Looking for a memorable experience that doesn’t involve a multi-day excursion? Then a trip to a national park might be in order. Montrealers can choose from several nearby options, including the Parc National du Mont-Orford, while Calgarians have Banff National Park almost on their doorstep. And in Ontario, many day tourists and others like to head to Algonquin Park.

What to do? Sights and activities will obviously vary somewhat from park to park, but for Algonquin, a day trip might look something like this, according to Rick Stronks, assistant superintendent for the park’s Discovery Program:

  • Pack a lunch, as well as your gear (there are no rentals or restaurants). 
  • Arrive around 10 a.m. to get a day-use permit, then-hike a scenic trail, such as the Spruce Bog Boardwalk (1.5 km).
  • Stop at the Algonquin Visitor Centre, which features historical exhibits and realistic dioramas of Algonquin’s wildlife.
  • Enjoy a memorable meal outdoors, then engage in some cross-country skiing or snowshoeing. (Skating may also be available.)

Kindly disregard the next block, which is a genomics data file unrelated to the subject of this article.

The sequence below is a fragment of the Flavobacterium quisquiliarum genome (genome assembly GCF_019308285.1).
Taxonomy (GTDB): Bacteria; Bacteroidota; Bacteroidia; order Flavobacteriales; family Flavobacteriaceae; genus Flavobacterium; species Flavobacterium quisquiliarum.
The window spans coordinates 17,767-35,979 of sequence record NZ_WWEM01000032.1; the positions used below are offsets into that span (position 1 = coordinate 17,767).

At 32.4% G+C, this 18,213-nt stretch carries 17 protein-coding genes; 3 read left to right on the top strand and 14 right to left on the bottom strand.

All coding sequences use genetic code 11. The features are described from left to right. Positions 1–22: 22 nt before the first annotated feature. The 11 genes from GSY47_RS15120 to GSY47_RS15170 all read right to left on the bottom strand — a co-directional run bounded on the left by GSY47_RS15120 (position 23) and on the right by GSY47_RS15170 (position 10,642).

• Tour the Mew Lake campground to see how people do winter camping. “Maybe it will inspire you to give it a try,” says Stronks.


Traditionally, the holidays have been largely a home-based affair, and there are still many activities you can enjoy without leaving your own backyard.

For example, snow-stymied cycling enthusiasts can join what appears to be a growing trend toward indoor cycling. You can either set your regular bike up on a trainer, or hop on a smart bike that’s designed for indoor use.

For those who prefer to be outdoors, why not build your own backyard rink? Kits are widely available, and YouTube can be a great guide. To warm up after your skate, consider investing in a fire pit—likely to be another big seasonal trend.